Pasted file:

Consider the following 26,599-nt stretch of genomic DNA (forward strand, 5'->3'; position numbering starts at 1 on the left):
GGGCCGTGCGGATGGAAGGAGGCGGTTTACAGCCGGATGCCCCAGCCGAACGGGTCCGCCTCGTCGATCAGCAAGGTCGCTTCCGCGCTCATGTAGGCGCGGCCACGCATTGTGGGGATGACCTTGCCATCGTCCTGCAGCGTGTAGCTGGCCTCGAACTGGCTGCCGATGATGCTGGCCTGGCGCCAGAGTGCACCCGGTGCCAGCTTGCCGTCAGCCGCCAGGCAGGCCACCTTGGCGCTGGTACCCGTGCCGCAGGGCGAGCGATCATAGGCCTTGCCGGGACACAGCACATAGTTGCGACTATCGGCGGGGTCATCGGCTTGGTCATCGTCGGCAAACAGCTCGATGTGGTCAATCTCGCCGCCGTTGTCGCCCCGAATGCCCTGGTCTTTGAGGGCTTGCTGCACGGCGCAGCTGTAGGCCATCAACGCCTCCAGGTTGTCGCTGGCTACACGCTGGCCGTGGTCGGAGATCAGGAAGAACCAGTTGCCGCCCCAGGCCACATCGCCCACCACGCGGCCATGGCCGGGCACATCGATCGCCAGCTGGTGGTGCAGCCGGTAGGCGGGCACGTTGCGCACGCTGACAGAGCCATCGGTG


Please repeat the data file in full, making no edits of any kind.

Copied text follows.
Consider the following 26,599-nt stretch of genomic DNA (forward strand, 5'->3'; position numbering starts at 1 on the left):
GGGCCGTGCGGATGGAAGGAGGCGGTTTACAGCCGGATGCCCCAGCCGAACGGGTCCGCCTCGTCGATCAGCAAGGTCGCTTCCGCGCTCATGTAGGCGCGGCCACGCATTGTGGGGATGACCTTGCCATCGTCCTGCAGCGTGTAGCTGGCCTCGAACTGGCTGCCGATGATGCTGGCCTGGCGCCAGAGTGCACCCGGTGCCAGCTTGCCGTCAGCCGCCAGGCAGGCCACCTTGGCGCTGGTACCCGTGCCGCAGGGCGAGCGATCATAGGCCTTGCCGGGACACAGCACATAGTTGCGACTATCGGCGGGGTCATCGGCTTGGTCATCGTCGGCAAACAGCTCGATGTGGTCAATCTCGCCGCCGTTGTCGCCCCGAATGCCCTGGTCTTTGAGGGCTTGCTGCACGGCGCAGCTGTAGGCCATCAACGCCTCCAGGTTGTCGCTGGCTACACGCTGGCCGTGGTCGGAGATCAGGAAGAACCAGTTGCCGCCCCAGGCCACATCGCCCACCACGCGGCCATGGCCGGGCACATCGATCGCCAGCTGGTGGTGCAGCCGGTAGGCGGGCACGTTGCGCACGCTGACAGAGCCATCGGTG